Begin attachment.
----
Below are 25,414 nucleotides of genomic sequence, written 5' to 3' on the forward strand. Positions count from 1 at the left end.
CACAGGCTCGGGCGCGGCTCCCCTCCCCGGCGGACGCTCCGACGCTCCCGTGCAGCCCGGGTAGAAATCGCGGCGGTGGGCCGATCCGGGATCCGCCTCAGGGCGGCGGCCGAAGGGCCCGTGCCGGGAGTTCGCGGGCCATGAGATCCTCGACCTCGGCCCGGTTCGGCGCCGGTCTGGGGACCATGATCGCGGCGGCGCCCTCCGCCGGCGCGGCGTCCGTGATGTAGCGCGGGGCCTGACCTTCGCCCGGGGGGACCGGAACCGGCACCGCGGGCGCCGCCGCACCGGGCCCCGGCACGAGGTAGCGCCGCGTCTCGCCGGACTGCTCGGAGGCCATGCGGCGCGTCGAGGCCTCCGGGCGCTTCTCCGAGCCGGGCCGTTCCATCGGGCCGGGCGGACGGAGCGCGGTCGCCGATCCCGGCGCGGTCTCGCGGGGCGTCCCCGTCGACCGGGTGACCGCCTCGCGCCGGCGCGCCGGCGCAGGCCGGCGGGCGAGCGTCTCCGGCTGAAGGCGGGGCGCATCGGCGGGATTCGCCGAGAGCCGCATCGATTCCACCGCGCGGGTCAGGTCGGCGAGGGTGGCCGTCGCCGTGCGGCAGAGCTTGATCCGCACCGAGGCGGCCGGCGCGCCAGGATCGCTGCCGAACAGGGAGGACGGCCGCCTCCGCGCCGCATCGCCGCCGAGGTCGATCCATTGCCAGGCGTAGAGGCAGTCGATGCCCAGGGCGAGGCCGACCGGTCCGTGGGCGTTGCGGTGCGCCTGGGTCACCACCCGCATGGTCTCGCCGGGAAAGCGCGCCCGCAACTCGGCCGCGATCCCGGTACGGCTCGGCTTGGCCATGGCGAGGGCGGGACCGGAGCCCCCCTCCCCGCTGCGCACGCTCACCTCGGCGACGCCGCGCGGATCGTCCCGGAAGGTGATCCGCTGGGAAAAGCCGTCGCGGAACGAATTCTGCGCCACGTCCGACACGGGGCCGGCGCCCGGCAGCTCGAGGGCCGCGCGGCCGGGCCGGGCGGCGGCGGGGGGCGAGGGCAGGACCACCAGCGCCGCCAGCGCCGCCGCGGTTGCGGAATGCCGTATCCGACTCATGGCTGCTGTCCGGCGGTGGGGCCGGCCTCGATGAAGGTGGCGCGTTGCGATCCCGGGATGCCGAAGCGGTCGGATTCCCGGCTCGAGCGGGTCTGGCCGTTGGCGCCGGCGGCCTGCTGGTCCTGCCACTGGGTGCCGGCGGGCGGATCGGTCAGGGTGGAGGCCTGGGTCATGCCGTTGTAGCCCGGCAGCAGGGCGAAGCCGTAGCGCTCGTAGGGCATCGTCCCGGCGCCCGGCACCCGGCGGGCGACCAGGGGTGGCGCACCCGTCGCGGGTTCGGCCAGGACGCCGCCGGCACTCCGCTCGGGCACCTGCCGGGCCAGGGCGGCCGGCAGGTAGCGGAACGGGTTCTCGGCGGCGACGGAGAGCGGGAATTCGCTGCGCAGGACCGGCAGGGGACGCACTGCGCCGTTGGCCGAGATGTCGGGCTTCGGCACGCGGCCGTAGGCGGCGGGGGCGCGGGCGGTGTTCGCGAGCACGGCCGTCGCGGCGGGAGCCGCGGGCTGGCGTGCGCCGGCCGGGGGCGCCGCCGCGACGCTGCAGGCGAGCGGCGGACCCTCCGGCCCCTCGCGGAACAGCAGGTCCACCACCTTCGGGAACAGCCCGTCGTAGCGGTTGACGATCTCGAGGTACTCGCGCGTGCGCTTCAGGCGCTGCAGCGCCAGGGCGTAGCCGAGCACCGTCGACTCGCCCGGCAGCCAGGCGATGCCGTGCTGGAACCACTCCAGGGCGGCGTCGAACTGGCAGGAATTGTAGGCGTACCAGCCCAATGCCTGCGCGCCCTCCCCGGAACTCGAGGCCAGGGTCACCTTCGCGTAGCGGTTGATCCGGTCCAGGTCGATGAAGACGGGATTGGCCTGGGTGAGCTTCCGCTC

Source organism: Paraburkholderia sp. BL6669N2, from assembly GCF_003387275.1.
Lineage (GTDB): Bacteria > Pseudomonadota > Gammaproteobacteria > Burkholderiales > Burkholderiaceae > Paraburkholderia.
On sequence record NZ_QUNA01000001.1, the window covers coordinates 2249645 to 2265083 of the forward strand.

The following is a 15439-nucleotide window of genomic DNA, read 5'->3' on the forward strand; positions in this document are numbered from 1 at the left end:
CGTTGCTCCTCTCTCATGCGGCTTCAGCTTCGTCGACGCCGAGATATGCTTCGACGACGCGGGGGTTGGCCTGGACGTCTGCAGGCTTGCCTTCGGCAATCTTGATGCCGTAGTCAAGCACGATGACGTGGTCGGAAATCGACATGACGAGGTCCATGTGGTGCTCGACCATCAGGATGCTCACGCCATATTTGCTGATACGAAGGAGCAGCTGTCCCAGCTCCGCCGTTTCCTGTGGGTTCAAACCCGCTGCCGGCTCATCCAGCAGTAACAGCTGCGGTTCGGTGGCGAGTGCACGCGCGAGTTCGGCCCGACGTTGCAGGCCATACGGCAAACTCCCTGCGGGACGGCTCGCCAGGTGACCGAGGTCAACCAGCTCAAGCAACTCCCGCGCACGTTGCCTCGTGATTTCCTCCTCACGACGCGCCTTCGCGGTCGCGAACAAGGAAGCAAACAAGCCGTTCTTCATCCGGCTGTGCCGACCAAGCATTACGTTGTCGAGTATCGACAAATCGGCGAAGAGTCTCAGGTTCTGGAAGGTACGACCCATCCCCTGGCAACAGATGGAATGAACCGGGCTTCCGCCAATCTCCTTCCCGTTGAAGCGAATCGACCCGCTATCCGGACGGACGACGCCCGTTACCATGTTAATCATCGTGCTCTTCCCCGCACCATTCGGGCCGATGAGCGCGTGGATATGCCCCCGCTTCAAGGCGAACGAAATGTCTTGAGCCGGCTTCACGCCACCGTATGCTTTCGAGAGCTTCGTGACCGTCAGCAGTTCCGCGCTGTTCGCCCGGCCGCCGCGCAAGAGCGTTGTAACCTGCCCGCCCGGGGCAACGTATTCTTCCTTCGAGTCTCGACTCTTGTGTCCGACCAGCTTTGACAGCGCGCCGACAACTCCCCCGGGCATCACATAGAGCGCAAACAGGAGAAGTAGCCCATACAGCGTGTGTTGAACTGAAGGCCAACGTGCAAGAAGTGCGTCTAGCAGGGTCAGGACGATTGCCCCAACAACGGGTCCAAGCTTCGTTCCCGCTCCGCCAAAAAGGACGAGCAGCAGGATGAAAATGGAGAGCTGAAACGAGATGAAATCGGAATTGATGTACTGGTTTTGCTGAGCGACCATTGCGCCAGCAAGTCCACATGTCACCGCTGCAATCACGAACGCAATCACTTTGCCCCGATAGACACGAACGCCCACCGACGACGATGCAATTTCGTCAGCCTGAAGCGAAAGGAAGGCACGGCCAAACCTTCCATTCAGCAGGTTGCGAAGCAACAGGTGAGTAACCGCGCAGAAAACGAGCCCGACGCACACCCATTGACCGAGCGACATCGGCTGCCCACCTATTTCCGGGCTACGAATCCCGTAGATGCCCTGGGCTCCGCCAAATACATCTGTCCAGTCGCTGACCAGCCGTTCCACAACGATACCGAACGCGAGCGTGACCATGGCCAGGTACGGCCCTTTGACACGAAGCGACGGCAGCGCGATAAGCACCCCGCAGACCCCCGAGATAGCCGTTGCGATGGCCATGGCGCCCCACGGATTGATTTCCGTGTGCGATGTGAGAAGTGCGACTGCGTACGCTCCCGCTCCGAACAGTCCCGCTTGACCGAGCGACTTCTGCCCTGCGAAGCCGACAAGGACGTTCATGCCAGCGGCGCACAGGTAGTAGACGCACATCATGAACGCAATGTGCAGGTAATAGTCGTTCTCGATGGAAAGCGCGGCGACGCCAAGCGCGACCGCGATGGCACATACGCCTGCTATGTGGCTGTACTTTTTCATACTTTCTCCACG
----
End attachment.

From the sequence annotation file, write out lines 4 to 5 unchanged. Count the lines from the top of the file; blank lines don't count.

Lineage (GTDB): Bacteria > Pseudomonadota > Gammaproteobacteria > Burkholderiales > Burkholderiaceae > Paraburkholderia.
On sequence record NZ_QUNA01000001.1, the window covers coordinates 2249645 to 2265083 of the forward strand.